How does a young jazz artist follow-up and debut release that sold 17 million copies and garnered six, count them, six Grammy Awards?
Norah Jones answered her well-received recording Come Away With Me with the comfortable as quilt Feels Like Home. In its first week of release, the sophomore recording sold one million-plus copies, making Bruce Lundvall and the EMI suits some of the happiest men alive. There is really no downside to this. Whether Ms. Jones is jazz or country or the brilliant syntheses of the two is totally beside the point. The exposure for the label, for jazz, and for jazz musicians is priceless. And that Feels Like Home is a beautifully rendered recording is gravy.
Two things are immediately apparent on the first listening to Feels Like Home. First, this recording is not Come Away With Me II ; and second, Norah Jones allows her Oklahoma/Texas experiences to filter through her fine musical aesthetic in some charming and cleverly inventive ways. Related to the latter observation is the confidence with which Ms. Jones plays piano. While acquainted with classical and jazz training, she has a solid piano style that owes more to the barrelhouse than the concert stage.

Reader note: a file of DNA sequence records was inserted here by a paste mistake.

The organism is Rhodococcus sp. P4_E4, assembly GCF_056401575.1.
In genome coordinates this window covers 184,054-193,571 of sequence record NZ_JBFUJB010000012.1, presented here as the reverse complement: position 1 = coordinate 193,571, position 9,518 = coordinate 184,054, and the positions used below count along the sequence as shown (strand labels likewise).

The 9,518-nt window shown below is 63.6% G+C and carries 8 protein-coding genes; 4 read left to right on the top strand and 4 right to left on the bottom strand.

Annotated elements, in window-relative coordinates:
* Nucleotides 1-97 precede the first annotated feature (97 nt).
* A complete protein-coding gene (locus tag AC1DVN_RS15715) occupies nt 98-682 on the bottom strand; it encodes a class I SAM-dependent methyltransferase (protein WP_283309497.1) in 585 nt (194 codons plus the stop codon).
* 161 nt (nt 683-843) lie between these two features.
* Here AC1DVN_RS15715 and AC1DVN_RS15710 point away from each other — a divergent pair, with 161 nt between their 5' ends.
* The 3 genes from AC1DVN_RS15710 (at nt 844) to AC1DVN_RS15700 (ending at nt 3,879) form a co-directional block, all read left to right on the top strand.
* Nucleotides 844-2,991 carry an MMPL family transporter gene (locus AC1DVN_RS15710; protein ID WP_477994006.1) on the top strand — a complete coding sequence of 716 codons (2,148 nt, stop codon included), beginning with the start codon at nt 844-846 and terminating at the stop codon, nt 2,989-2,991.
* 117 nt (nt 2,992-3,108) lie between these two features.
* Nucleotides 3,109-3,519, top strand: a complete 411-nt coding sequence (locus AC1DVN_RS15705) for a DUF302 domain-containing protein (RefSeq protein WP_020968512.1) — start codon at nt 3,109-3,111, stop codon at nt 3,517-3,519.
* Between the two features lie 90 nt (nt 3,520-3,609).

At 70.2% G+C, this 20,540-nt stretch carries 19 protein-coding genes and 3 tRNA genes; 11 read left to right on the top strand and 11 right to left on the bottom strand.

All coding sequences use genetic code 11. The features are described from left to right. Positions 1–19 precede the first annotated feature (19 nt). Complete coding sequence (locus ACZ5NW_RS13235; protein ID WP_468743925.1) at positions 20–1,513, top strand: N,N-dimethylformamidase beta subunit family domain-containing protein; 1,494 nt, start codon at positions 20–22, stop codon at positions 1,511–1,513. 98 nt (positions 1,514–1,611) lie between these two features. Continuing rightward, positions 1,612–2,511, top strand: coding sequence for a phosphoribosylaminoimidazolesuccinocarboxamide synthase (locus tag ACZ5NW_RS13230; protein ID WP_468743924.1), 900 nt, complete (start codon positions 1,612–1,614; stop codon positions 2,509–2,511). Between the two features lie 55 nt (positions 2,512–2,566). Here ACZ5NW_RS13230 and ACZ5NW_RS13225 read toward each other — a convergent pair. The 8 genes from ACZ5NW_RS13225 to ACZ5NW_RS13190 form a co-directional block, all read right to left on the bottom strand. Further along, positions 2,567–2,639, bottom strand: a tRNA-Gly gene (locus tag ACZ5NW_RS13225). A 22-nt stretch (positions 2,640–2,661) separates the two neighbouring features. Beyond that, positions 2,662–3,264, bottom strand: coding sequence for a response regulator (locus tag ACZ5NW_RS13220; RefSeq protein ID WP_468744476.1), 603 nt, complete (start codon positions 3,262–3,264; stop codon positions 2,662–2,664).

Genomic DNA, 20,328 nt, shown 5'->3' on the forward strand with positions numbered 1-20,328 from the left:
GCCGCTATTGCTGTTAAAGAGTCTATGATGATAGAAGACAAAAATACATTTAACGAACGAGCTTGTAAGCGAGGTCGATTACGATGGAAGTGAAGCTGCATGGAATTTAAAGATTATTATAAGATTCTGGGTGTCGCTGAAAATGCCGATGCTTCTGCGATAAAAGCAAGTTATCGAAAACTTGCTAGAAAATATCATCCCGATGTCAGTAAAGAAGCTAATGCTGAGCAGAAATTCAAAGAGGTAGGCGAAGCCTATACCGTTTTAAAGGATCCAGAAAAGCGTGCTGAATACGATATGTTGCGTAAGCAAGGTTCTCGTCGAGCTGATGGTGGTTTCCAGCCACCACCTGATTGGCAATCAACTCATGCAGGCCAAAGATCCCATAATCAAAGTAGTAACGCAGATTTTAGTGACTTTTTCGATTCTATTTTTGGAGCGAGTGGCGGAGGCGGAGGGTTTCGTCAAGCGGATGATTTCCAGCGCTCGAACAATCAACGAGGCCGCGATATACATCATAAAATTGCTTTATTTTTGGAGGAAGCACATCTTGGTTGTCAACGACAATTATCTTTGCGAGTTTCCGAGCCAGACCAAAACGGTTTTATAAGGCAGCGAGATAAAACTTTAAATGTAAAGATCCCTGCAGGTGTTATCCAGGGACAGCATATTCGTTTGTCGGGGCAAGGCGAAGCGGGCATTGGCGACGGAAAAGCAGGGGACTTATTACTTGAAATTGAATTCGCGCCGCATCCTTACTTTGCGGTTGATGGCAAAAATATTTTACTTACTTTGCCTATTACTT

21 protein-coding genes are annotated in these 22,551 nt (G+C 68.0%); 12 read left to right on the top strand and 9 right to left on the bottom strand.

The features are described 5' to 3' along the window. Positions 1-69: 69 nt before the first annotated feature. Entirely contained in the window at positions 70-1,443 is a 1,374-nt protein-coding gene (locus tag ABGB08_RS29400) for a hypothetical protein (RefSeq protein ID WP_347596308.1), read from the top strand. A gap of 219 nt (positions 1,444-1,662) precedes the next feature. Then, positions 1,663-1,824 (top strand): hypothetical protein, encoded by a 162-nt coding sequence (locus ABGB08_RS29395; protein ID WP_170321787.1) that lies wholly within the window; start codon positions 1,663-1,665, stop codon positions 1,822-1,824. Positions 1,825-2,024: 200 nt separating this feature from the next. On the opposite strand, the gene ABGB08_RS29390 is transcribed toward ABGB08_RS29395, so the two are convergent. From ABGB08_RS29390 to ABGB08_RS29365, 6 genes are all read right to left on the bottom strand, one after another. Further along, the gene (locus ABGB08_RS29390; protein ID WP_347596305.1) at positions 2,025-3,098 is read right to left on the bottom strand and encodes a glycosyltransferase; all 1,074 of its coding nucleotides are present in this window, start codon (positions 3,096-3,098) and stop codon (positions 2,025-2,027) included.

"In the Morning" echoes both Bobbie Gentry’s "Ode to Billy Joe" and the Doors' "LA Woman." The late Townes Van Zandt’s "Be Here to Love Me" is transformed into a lazy 21st Century country song perfectly composed for electric piano, Adam Levy’s electric guitar and The Band’s Garth Hudson on accordion. Bassist Lee Alexander’s "Creepin’ In" is the unlikey but supremely effective duet with Dolly Parton and contains some of the most spirited guitar playing of the recording, owing much to Parton’s bluegrass leanings.
The original compositions on this recording shine particularly brightly. In addition to the above-mentioned, the Jones/Alexander collaborations "Sunrise" and particularly "Toes" reveal a innocent yet powerful sensuality, clean-scrubbed and beautiful. The ballad "Humble Me" was written by guitarist Kevin Breit and is performed as a trio with Jones and Alexander, with Breit on resonator guitar. It is a plaintive song about loss perfectly captured by the dobro and pump organ.
I suspect that Feels Like Home may best be categorized as a country album. However, it benefits from its Blue Note roots and jazz sensibilities by not being included in the banal, obscene category that encompasses contemporary country music. Therefore, call it what you will, I will call it music, Damn Good Music.
We sent a confirmation message to . Look for it, then click the link to activate your account. If you don’t see the email in your inbox, check your spam, bulk or promotions folder.
Thanks for joining the All About Jazz community!